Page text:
Family businesses are incredibly sensitive. Like they say, never mix business and pleasure. Well, that’s exactly what family businesses are all about. Members of the family wear different hats at different times. During the day, the parent, son, husband, sibling or wife, might become the boss and in the evening, the roles might reverse for familial interaction, decision-making and parenting. As you may imagine, that’s not an easy transformation and often, behaviors in one role could be in odds with situations that arise in another, resulting in conflict.
Some family businesses are “mom-and-pop” shops that expand into larger businesses. But, on other occasions, there are family businesses that have been carrying on for generations, involving the extended family and generations of members. The dynamics in those businesses can be even more complex. The interesting part of family businesses is that each one is very unique – more so than corporations that all often follow similar rules to ensure a workplace that is enticing for regular workers. Since family businesses are less dependent on “outsiders”, their rules are flexible and often very different from other businesses. Now flexibility is a great thing for most cases, except that when dispute does arise, which are inevitable, families are often not prepared to handle it like corporations are. The emotional stake that each member carries can make it impossible to carry off objective negotiations that yield logical win-win situations. By the very nature of the business, what’s good for the company may not always be good for its people.
Historically, family business disputes have been laggards when it comes to getting professional help. Families hesitate to put their “personal” problems, even though they really are professional in nature, in front of the world. They turn to family elders or even just ignore the problem for years at a stretch and resign to the fact that there is seemingly no solution or this conundrum.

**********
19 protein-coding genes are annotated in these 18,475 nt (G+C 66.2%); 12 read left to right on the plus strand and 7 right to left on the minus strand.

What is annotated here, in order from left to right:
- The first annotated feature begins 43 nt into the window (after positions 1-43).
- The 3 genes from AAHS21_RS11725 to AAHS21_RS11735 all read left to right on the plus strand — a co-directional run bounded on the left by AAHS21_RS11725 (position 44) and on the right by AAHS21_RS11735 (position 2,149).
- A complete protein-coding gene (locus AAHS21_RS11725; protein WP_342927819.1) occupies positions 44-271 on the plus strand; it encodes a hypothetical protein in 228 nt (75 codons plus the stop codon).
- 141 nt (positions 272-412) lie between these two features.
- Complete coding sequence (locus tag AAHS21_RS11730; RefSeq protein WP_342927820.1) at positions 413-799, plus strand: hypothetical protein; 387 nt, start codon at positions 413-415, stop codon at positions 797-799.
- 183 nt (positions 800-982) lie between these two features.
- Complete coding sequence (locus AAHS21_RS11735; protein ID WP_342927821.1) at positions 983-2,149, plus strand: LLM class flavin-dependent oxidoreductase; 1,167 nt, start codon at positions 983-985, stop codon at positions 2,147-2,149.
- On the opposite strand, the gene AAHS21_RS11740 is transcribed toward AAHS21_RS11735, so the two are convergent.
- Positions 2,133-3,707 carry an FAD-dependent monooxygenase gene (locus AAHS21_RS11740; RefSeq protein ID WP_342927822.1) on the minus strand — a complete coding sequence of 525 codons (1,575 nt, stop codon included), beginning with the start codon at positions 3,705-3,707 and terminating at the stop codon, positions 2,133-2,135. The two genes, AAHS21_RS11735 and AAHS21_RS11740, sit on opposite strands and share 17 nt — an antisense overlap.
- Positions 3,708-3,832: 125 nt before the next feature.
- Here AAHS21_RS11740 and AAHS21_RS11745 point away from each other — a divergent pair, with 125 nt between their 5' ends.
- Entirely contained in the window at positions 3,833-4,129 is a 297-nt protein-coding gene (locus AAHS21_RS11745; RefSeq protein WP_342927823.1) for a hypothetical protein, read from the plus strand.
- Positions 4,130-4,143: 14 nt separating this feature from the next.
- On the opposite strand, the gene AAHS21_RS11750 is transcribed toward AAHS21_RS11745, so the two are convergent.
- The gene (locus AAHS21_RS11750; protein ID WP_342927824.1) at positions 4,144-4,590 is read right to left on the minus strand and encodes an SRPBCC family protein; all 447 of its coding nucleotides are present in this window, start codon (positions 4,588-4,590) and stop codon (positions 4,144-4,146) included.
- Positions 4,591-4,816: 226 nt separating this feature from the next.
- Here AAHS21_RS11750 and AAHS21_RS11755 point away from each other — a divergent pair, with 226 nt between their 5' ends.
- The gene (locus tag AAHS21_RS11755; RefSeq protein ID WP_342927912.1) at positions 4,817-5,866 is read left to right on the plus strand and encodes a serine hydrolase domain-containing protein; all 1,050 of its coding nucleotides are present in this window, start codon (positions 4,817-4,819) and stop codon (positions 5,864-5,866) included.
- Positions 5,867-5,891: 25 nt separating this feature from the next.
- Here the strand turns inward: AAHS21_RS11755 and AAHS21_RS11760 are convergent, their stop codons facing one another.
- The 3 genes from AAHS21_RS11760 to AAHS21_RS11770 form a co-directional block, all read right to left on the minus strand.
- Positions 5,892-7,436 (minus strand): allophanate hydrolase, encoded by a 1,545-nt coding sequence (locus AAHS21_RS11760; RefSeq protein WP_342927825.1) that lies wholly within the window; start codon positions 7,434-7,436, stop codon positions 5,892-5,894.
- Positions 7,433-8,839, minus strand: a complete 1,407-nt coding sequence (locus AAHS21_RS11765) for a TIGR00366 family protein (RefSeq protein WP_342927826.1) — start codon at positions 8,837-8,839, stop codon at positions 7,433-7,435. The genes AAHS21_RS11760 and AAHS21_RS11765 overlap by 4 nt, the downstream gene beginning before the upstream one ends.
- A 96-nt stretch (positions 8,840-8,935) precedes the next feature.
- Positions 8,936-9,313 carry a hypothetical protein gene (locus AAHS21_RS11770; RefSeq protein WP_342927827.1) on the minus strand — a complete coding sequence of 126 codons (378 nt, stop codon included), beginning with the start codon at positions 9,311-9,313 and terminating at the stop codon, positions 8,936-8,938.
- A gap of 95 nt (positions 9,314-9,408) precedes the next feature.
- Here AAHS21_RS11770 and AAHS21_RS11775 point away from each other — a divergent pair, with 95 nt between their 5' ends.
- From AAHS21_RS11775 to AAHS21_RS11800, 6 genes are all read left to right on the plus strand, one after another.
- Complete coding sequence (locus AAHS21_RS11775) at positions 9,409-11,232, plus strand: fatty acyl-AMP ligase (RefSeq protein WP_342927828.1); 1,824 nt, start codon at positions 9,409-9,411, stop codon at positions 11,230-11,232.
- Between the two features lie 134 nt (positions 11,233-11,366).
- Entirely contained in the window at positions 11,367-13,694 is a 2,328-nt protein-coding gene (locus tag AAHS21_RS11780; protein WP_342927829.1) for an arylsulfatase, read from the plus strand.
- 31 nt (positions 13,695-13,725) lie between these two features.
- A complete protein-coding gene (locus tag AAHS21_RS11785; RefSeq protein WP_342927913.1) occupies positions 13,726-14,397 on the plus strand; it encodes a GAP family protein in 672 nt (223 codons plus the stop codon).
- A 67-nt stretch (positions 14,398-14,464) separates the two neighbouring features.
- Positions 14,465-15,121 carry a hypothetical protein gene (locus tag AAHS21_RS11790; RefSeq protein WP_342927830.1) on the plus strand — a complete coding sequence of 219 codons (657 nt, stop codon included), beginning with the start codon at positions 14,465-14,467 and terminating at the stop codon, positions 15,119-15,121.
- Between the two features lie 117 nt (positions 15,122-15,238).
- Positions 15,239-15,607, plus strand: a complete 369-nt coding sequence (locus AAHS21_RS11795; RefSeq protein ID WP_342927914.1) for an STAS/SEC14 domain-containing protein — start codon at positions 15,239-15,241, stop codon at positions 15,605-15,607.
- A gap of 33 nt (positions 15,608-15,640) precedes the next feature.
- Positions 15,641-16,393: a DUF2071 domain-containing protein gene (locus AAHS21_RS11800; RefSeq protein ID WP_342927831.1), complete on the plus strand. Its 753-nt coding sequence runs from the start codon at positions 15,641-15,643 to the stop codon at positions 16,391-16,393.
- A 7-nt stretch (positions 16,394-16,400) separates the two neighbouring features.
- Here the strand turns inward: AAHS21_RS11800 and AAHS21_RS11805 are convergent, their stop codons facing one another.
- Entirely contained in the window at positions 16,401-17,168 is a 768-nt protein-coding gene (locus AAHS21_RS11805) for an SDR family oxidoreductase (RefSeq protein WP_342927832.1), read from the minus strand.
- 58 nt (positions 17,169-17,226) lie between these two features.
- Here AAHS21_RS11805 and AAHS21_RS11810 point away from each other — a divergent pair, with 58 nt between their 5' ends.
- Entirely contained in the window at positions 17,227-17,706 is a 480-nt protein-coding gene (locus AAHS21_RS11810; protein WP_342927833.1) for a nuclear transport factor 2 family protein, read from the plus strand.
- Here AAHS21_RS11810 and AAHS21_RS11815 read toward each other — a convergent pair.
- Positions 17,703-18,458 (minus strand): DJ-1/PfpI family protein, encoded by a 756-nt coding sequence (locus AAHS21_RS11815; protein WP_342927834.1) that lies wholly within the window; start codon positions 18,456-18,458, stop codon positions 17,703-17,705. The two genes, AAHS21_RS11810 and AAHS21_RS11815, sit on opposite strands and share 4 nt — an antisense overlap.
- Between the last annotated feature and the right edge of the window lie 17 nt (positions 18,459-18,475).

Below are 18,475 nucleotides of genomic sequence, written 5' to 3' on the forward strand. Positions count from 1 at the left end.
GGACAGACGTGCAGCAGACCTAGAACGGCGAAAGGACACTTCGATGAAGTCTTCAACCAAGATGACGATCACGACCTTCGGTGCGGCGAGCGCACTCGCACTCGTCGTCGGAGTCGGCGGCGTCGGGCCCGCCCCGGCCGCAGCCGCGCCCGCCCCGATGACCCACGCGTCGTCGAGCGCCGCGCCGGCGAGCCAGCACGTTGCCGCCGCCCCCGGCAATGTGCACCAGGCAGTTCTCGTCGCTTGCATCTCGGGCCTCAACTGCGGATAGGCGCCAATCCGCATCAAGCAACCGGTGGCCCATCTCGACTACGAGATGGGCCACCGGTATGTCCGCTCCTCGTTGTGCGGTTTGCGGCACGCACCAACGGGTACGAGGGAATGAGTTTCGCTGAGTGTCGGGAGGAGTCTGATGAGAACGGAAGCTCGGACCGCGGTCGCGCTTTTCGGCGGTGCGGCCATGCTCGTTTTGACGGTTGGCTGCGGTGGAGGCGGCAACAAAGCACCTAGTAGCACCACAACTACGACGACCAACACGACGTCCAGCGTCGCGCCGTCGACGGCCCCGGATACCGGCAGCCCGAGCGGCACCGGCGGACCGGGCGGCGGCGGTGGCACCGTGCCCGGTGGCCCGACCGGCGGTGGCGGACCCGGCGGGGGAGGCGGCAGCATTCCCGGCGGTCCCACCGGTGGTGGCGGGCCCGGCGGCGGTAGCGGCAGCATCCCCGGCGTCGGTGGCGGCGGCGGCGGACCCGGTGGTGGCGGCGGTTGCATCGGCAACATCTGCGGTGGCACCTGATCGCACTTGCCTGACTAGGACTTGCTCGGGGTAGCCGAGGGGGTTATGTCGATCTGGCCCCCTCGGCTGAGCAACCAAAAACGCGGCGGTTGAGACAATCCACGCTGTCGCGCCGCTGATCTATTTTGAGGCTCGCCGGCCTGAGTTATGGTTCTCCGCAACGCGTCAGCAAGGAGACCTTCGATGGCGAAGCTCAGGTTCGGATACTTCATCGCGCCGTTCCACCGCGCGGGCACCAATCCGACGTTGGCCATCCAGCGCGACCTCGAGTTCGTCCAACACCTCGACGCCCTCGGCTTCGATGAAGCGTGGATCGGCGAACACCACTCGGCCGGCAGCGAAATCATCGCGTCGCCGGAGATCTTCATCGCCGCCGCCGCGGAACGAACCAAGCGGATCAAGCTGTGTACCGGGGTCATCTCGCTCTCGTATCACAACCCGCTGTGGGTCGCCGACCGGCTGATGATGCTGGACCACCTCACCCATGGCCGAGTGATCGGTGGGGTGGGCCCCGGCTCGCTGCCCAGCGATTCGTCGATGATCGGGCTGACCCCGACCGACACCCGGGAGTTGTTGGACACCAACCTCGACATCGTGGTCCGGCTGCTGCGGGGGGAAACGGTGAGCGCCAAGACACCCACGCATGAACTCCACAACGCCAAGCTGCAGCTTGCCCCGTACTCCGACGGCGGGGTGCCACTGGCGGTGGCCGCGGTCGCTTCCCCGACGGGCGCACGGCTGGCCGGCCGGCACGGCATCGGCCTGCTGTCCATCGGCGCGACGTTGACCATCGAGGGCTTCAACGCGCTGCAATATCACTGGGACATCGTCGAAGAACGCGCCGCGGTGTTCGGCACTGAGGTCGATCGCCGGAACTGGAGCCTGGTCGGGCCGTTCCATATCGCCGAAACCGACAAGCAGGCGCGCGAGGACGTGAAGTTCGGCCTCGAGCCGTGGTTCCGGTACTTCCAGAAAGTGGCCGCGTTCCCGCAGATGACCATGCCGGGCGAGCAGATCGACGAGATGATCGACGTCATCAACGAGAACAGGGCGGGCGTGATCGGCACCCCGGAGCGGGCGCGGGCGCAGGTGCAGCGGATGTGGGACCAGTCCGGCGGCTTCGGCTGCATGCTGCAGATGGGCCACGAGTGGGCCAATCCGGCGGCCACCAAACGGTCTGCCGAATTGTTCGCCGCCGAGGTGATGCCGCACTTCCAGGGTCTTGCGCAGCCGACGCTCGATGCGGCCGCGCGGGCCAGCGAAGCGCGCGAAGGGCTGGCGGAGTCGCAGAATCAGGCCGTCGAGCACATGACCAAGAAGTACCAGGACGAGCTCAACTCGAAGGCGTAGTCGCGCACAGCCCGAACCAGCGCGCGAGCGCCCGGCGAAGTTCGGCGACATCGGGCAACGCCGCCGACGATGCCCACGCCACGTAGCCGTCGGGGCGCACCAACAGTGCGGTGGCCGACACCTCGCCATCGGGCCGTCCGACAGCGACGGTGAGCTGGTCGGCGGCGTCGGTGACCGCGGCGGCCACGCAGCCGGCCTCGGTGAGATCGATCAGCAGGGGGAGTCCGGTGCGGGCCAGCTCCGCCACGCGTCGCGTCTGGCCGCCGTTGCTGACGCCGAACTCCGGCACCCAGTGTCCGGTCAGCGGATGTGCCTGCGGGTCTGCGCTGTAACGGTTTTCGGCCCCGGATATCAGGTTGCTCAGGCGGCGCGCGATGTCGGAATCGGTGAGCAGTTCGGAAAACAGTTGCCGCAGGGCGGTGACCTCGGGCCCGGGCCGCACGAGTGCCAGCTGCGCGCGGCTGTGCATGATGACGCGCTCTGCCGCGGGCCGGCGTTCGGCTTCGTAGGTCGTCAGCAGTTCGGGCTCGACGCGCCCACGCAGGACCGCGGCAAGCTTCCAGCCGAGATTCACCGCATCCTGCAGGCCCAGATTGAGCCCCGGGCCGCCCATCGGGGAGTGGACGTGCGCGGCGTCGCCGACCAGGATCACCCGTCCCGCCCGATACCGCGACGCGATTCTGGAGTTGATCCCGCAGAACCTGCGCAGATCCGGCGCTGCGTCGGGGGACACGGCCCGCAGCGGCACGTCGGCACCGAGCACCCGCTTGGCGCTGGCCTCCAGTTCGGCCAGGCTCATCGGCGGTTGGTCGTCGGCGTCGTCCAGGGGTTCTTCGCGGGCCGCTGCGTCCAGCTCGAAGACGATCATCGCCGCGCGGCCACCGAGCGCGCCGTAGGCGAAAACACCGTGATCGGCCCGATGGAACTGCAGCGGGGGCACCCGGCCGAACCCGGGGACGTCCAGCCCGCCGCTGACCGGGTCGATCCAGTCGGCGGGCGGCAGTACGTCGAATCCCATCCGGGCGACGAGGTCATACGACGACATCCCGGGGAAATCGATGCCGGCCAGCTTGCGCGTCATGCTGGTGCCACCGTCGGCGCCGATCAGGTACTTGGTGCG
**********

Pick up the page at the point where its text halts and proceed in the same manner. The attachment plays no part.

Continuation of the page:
In recent years, however, more and more families have turned to mediators. Mediators can help years before the situation escalates to the point where dissolution or courtroom settlement is needed. In most family business cases, mediators use the follow steps to arrive at long-term win-win situations.
- They take the time to understand the company’s and the family’s history and its key participants. They hold individual interviews as well as group sessions with key participants to understand them and their roles in the business and in the family better. Participants are much more likely to share these details with a mediator that’s a third party with no personal bias or emotional stake in the family or business but someone that deals with the issue as carefully as a relative would.
- They set the rules that the family often ignores to do. They help re-engineer roles and processes to align with the best interests of the family and the business that can lead to long-term harmony. Change is often difficult to swallow initially but through detailed negotiations and equipped with tools and experiences developed over a life time of professional negotiations, mediators are able to bring family members at ease with the path moving forward.
- Best of all, family members now operate at ease knowing that they have someone to turn to. Someone that is intimately involved with the family business without the personal bias.
Family businesses that have lasted years have understood the value in keeping a mediator involved with their family for their peace of mind and their company’s success. Mediations are even becoming part of many small business contracts. Instead of writing details clauses that describe “what if” scenarios and rules around their handling, they simply mention the use of a mediator to resolve any potential conflicts.